Marlow Ferry Historic Site/Farragut’s Basin

Historic Marlow Ferry and Farragut’s Basin  

16346 Honey Rd, Summerdale, AL  



This county historical site was used as a major river crossing location from the early 1800’s to the mid 1900’s. It was intermittently used as a site for pontoon bridges and ferries, but later and more extensively, as a ferry site. These structures were used to span what was known to the first Spanish Colonists as Rio Pescadore or Fish River.


The ferry was used by General Andrew Jackson and his troops during the War of 1812 and by the Union Army during the American Civil War. General Andrew Jackson’s men  camped at Marlow Ferry and foraged for food while readying troops to travel to defend New Orleans against British attack.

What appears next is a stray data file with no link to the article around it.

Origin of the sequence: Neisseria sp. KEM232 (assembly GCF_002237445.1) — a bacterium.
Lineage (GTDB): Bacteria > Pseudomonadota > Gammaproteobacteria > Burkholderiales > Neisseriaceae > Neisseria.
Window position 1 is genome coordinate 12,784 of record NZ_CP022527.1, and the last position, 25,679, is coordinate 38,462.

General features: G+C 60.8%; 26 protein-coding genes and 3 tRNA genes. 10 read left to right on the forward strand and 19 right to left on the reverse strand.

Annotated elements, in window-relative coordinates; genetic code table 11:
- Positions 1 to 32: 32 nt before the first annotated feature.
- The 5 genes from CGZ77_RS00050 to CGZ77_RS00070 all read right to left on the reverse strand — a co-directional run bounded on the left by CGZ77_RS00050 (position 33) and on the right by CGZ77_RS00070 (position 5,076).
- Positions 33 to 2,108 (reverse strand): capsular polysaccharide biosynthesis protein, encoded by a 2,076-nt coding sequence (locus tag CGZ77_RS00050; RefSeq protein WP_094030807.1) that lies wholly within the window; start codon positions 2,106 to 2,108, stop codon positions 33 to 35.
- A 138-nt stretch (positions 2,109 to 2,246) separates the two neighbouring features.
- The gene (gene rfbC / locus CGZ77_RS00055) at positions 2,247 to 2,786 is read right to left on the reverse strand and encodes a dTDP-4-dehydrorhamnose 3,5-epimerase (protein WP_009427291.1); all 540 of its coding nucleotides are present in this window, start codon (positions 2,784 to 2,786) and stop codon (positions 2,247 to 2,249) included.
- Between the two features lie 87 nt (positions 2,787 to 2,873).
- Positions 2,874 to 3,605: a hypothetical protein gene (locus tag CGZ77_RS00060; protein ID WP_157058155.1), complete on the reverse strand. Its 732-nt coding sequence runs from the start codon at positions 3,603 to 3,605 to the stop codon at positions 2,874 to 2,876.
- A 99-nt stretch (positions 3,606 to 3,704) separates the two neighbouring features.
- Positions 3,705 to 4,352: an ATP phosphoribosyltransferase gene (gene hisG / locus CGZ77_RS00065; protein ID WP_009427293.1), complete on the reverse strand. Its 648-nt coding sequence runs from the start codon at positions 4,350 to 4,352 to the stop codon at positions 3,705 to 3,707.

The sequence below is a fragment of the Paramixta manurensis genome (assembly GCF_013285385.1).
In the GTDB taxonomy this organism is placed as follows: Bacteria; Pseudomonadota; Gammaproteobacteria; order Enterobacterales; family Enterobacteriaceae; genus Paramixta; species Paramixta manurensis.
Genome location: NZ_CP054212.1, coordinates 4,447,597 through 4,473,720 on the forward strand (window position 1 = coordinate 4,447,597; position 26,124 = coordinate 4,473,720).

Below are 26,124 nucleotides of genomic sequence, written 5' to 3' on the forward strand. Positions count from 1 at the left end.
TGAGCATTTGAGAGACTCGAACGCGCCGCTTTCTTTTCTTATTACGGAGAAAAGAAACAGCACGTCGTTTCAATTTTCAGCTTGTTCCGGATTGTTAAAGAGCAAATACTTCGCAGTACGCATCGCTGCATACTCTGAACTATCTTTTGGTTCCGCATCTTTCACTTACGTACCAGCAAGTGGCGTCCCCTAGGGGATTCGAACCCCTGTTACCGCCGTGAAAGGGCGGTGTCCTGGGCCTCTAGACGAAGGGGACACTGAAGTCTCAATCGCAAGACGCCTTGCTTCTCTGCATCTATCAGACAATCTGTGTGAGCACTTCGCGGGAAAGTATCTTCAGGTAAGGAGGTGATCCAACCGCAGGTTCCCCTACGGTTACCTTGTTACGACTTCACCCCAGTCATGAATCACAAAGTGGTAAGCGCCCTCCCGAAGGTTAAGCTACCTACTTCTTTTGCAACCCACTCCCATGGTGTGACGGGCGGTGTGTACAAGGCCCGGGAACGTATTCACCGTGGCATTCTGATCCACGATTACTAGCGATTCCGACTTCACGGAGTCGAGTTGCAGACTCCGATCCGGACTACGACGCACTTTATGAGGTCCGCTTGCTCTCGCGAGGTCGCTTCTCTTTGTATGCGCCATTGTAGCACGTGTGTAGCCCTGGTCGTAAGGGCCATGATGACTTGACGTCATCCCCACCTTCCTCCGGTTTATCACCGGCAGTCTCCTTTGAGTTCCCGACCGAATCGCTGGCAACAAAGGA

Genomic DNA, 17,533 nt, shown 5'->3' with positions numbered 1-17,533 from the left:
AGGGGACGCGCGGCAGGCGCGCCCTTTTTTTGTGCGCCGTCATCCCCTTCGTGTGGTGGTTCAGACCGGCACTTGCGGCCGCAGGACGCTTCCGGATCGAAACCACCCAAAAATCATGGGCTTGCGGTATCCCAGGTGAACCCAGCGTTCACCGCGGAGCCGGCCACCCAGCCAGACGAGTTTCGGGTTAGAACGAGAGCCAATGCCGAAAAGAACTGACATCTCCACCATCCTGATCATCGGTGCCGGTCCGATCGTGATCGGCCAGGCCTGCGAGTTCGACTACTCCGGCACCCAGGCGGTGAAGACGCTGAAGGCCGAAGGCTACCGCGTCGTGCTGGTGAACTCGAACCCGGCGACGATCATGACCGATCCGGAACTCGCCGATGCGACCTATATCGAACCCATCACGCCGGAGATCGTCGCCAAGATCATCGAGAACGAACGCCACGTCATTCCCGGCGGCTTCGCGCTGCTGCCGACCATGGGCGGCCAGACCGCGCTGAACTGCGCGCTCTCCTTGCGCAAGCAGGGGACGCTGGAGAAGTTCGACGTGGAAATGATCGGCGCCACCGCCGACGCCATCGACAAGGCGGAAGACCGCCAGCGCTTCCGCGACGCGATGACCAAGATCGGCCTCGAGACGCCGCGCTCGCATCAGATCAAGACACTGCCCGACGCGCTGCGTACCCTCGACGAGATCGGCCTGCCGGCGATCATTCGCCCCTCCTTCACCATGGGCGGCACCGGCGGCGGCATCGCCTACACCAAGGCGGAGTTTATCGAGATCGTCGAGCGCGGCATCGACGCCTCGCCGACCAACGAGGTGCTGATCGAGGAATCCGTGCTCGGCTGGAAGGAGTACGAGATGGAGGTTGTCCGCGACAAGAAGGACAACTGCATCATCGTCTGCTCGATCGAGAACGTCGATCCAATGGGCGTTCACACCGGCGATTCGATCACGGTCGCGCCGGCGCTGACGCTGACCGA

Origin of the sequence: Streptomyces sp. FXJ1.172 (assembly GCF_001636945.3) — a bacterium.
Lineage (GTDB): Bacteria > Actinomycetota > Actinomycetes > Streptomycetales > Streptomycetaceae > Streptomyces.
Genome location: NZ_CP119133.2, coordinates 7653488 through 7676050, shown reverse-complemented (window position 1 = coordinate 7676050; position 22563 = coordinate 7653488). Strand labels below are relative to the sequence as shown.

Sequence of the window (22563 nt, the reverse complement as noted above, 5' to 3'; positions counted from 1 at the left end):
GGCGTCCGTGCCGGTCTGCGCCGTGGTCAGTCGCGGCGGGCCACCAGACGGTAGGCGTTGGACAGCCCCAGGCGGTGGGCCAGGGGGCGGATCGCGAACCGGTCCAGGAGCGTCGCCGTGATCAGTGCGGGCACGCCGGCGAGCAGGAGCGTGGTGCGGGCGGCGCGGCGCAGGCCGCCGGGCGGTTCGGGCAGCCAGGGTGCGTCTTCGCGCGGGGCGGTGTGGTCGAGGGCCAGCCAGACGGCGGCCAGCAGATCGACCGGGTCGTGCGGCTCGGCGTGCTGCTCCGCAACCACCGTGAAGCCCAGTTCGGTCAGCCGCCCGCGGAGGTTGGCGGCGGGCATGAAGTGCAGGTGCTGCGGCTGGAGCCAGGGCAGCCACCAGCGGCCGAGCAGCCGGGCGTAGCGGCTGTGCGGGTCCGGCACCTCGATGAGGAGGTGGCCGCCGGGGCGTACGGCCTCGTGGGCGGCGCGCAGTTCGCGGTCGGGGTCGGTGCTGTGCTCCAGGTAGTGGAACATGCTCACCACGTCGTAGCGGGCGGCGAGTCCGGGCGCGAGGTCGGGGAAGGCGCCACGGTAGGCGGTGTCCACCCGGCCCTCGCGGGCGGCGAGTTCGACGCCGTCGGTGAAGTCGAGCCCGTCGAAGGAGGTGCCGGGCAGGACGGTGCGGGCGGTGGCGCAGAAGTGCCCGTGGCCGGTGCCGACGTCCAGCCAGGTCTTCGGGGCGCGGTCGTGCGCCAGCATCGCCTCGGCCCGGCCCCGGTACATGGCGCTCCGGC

In 1865, Union troops sailed from Dauphin Island, Alabama to Marlow Ferry and then marched on to link up with other Union troops. The Union 16th division marched north and attacked Confederate troops defending Spanish Fort and Fort Blakely. 


Gunboats sailed up Fish River to intercept Confederate forces but had to turn around at the wide part of the river located approximately 1,000 yards north of this site. That site, which can be seen from this location, thus came to be known as Farragut’s Basin, named after Union Admiral David Farragut.  


The ferry was replaced in the 1950s with a modern bridge across Fish River. The ferry no longer operates but in 1992, the Baldwin County Commission obtained the site of the original old Marlow Ferry for its preservation as a county historical site.  The landing is now part of the Baldwin County Parks System.